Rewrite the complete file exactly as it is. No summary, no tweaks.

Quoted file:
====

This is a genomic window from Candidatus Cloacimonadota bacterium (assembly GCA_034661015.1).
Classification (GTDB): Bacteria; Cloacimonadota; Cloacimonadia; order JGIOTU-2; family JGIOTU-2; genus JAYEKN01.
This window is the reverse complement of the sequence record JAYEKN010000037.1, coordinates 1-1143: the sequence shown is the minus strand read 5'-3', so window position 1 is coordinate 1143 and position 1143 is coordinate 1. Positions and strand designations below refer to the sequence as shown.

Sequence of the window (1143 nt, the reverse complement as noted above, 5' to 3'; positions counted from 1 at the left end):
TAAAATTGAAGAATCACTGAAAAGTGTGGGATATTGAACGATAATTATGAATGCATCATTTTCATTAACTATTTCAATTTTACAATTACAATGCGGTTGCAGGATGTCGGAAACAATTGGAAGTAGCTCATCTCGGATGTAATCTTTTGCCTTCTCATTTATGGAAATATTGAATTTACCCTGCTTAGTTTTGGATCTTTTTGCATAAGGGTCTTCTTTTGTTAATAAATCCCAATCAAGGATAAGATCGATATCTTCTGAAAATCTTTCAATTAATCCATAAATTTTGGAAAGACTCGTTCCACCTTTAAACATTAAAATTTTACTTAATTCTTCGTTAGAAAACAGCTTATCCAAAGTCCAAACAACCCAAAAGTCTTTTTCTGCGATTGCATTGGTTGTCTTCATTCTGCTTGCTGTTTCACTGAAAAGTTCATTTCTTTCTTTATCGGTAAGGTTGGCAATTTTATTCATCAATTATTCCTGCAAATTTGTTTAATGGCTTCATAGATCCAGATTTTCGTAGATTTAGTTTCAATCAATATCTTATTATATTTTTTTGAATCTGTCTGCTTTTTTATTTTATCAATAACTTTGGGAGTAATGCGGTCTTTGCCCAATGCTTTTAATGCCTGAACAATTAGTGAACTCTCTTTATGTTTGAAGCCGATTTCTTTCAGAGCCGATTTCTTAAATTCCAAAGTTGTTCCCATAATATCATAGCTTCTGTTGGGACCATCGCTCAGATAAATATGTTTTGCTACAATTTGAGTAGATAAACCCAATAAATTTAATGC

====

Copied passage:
This is a genomic window from Candidatus Cloacimonadota bacterium (assembly GCA_034661015.1).
Classification (GTDB): Bacteria; Cloacimonadota; Cloacimonadia; order JGIOTU-2; family JGIOTU-2; genus JAYEKN01.
This window is the reverse complement of the sequence record JAYEKN010000037.1, coordinates 1-1143: the sequence shown is the minus strand read 5'-3', so window position 1 is coordinate 1143 and position 1143 is coordinate 1. Positions and strand designations below refer to the sequence as shown.

Sequence of the window (1143 nt, the reverse complement as noted above, 5' to 3'; positions counted from 1 at the left end):
TAAAATTGAAGAATCACTGAAAAGTGTGGGATATTGAACGATAATTATGAATGCATCATTTTCATTAACTATTTCAATTTTACAATTACAATGCGGTTGCAGGATGTCGGAAACAATTGGAAGTAGCTCATCTCGGATGTAATCTTTTGCCTTCTCATTTATGGAAATATTGAATTTACCCTGCTTAGTTTTGGATCTTTTTGCATAAGGGTCTTCTTTTGTTAATAAATCCCAATCAAGGATAAGATCGATATCTTCTGAAAATCTTTCAATTAATCCATAAATTTTGGAAAGACTCGTTCCACCTTTAAACATTAAAATTTTACTTAATTCTTCGTTAGAAAACAGCTTATCCAAAGTCCAAACAACCCAAAAGTCTTTTTCTGCGATTGCATTGGTTGTCTTCATTCTGCTTGCTGTTTCACTGAAAAGTTCATTTCTTTCTTTATCGGTAAGGTTGGCAATTTTATTCATCAATTATTCCTGCAAATTTGTTTAATGGCTTCATAGATCCAGATTTTCGTAGATTTAGTTTCAATCAATATCTTATTATATTTTTTTGAATCTGTCTGCTTTTTTATTTTATCAATAACTTTGGGAGTAATGCGGTCTTTGCCCAATGCTTTTAATGCCTGAACAATTAGTGAACTCTCTTTATGTTTGAAGCCGATTTCTTTCAGAGCCGATTTCTTAAATTCCAAAGTTGTTCCCATAATATCATAGCTTCTGTTGGGACCATCGCTCAGATAAATATGTTTTGCTACAATTTGAGTAGATAAACCCAATAAATTTAATGC